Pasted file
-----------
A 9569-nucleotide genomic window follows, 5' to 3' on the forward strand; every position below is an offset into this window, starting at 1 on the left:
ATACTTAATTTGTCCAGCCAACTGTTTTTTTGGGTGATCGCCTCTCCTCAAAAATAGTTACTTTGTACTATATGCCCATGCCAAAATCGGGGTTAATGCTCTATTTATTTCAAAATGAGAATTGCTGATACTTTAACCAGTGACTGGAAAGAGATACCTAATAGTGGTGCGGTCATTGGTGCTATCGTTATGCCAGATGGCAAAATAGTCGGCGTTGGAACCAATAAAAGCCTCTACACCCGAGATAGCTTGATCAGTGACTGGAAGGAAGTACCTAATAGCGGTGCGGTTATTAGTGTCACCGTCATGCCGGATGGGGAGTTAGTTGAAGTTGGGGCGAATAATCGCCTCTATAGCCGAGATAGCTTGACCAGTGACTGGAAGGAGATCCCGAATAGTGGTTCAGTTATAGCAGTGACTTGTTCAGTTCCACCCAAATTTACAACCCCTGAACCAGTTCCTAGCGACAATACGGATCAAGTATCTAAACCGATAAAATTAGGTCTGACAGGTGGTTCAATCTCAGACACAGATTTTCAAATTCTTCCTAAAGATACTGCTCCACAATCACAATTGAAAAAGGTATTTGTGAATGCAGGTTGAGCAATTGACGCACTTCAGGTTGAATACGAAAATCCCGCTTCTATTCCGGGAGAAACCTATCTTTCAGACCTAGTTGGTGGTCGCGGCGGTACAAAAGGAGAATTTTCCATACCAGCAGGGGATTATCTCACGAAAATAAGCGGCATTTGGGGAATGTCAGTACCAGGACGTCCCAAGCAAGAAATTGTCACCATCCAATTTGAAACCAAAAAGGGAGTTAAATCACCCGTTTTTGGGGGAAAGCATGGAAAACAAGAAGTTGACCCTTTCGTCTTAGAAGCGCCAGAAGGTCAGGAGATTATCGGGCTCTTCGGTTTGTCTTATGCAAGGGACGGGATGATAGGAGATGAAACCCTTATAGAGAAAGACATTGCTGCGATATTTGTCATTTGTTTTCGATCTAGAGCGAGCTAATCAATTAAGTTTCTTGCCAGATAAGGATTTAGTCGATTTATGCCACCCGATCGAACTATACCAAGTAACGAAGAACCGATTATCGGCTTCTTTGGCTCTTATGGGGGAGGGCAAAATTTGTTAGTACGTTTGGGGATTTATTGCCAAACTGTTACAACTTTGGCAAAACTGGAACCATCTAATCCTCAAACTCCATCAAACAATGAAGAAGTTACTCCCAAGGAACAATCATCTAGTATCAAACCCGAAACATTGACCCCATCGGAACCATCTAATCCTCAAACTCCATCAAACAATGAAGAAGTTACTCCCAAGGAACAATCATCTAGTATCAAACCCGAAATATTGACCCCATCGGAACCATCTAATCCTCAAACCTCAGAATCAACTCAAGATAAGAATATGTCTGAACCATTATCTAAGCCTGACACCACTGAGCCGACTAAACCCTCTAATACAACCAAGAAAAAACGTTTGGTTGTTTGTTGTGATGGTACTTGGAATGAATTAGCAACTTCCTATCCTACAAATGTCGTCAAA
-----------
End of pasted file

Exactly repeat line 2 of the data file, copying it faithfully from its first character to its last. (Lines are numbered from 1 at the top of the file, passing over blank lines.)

ATACTTAATTTGTCCAGCCAACTGTTTTTTTGGGTGATCGCCTCTCCTCAAAAATAGTTACTTTGTACTATATGCCCATGCCAAAATCGGGGTTAATGCTCTATTTATTTCAAAATGAGAATTGCTGATACTTTAACCAGTGACTGGAAAGAGATACCTAATAGTGGTGCGGTCATTGGTGCTATCGTTATGCCAGATGGCAAAATAGTCGGCGTTGGAACCAATAAAAGCCTCTACACCCGAGATAGCTTGATCAGTGACTGGAAGGAAGTACCTAATAGCGGTGCGGTTATTAGTGTCACCGTCATGCCGGATGGGGAGTTAGTTGAAGTTGGGGCGAATAATCGCCTCTATAGCCGAGATAGCTTGACCAGTGACTGGAAGGAGATCCCGAATAGTGGTTCAGTTATAGCAGTGACTTGTTCAGTTCCACCCAAATTTACAACCCCTGAACCAGTTCCTAGCGACAATACGGATCAAGTATCTAAACCGATAAAATTAGGTCTGACAGGTGGTTCAATCTCAGACACAGATTTTCAAATTCTTCCTAAAGATACTGCTCCACAATCACAATTGAAAAAGGTATTTGTGAATGCAGGTTGAGCAATTGACGCACTTCAGGTTGAATACGAAAATCCCGCTTCTATTCCGGGAGAAACCTATCTTTCAGACCTAGTTGGTGGTCGCGGCGGTACAAAAGGAGAATTTTCCATACCAGCAGGGGATTATCTCACGAAAATAAGCGGCATTTGGGGAATGTCAGTACCAGGACGTCCCAAGCAAGAAATTGTCACCATCCAATTTGAAACCAAAAAGGGAGTTAAATCACCCGTTTTTGGGGGAAAGCATGGAAAACAAGAAGTTGACCCTTTCGTCTTAGAAGCGCCAGAAGGTCAGGAGATTATCGGGCTCTTCGGTTTGTCTTATGCAAGGGACGGGATGATAGGAGATGAAACCCTTATAGAGAAAGACATTGCTGCGATATTTGTCATTTGTTTTCGATCTAGAGCGAGCTAATCAATTAAGTTTCTTGCCAGATAAGGATTTAGTCGATTTATGCCACCCGATCGAACTATACCAAGTAACGAAGAACCGATTATCGGCTTCTTTGGCTCTTATGGGGGAGGGCAAAATTTGTTAGTACGTTTGGGGATTTATTGCCAAACTGTTACAACTTTGGCAAAACTGGAACCATCTAATCCTCAAACTCCATCAAACAATGAAGAAGTTACTCCCAAGGAACAATCATCTAGTATCAAACCCGAAACATTGACCCCATCGGAACCATCTAATCCTCAAACTCCATCAAACAATGAAGAAGTTACTCCCAAGGAACAATCATCTAGTATCAAACCCGAAATATTGACCCCATCGGAACCATCTAATCCTCAAACCTCAGAATCAACTCAAGATAAGAATATGTCTGAACCATTATCTAAGCCTGACACCACTGAGCCGACTAAACCCTCTAATACAACCAAGAAAAAACGTTTGGTTGTTTGTTGTGATGGTACTTGGAATGAATTAGCAACTTCCTATCCTACAAATGTCGTCAAA